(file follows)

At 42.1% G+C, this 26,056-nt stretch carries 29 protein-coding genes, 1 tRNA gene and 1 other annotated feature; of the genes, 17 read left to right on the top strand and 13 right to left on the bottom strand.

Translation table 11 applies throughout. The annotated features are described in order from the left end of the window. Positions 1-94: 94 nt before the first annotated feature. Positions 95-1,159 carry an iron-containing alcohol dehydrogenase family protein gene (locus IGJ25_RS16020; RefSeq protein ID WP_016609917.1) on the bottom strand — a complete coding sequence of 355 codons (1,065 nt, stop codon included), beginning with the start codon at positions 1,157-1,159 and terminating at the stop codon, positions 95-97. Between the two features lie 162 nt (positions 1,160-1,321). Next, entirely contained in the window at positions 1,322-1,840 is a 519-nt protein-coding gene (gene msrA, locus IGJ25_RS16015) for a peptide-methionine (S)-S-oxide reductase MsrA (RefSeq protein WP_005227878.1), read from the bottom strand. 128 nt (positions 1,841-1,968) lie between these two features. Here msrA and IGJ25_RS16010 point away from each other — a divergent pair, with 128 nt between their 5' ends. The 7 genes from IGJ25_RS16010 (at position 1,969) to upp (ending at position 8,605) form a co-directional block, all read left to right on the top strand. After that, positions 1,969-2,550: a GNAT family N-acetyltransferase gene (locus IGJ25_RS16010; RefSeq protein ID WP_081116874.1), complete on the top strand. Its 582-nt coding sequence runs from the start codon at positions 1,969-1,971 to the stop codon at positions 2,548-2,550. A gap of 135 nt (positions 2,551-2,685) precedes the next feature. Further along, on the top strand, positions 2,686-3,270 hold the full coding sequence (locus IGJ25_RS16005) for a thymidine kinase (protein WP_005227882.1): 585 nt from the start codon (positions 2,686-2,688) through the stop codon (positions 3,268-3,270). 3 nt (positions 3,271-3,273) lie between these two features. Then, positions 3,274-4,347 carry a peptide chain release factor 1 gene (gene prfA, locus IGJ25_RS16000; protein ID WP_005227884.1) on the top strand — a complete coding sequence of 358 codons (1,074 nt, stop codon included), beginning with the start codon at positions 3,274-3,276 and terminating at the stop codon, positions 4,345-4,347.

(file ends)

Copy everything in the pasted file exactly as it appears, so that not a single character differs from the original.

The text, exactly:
At 42.1% G+C, this 26,056-nt stretch carries 29 protein-coding genes, 1 tRNA gene and 1 other annotated feature; of the genes, 17 read left to right on the top strand and 13 right to left on the bottom strand.

Translation table 11 applies throughout. The annotated features are described in order from the left end of the window. Positions 1-94: 94 nt before the first annotated feature. Positions 95-1,159 carry an iron-containing alcohol dehydrogenase family protein gene (locus IGJ25_RS16020; RefSeq protein ID WP_016609917.1) on the bottom strand — a complete coding sequence of 355 codons (1,065 nt, stop codon included), beginning with the start codon at positions 1,157-1,159 and terminating at the stop codon, positions 95-97. Between the two features lie 162 nt (positions 1,160-1,321). Next, entirely contained in the window at positions 1,322-1,840 is a 519-nt protein-coding gene (gene msrA, locus IGJ25_RS16015) for a peptide-methionine (S)-S-oxide reductase MsrA (RefSeq protein WP_005227878.1), read from the bottom strand. 128 nt (positions 1,841-1,968) lie between these two features. Here msrA and IGJ25_RS16010 point away from each other — a divergent pair, with 128 nt between their 5' ends. The 7 genes from IGJ25_RS16010 (at position 1,969) to upp (ending at position 8,605) form a co-directional block, all read left to right on the top strand. After that, positions 1,969-2,550: a GNAT family N-acetyltransferase gene (locus IGJ25_RS16010; RefSeq protein ID WP_081116874.1), complete on the top strand. Its 582-nt coding sequence runs from the start codon at positions 1,969-1,971 to the stop codon at positions 2,548-2,550. A gap of 135 nt (positions 2,551-2,685) precedes the next feature. Further along, on the top strand, positions 2,686-3,270 hold the full coding sequence (locus IGJ25_RS16005) for a thymidine kinase (protein WP_005227882.1): 585 nt from the start codon (positions 2,686-2,688) through the stop codon (positions 3,268-3,270). 3 nt (positions 3,271-3,273) lie between these two features. Then, positions 3,274-4,347 carry a peptide chain release factor 1 gene (gene prfA, locus IGJ25_RS16000; protein ID WP_005227884.1) on the top strand — a complete coding sequence of 358 codons (1,074 nt, stop codon included), beginning with the start codon at positions 3,274-3,276 and terminating at the stop codon, positions 4,345-4,347.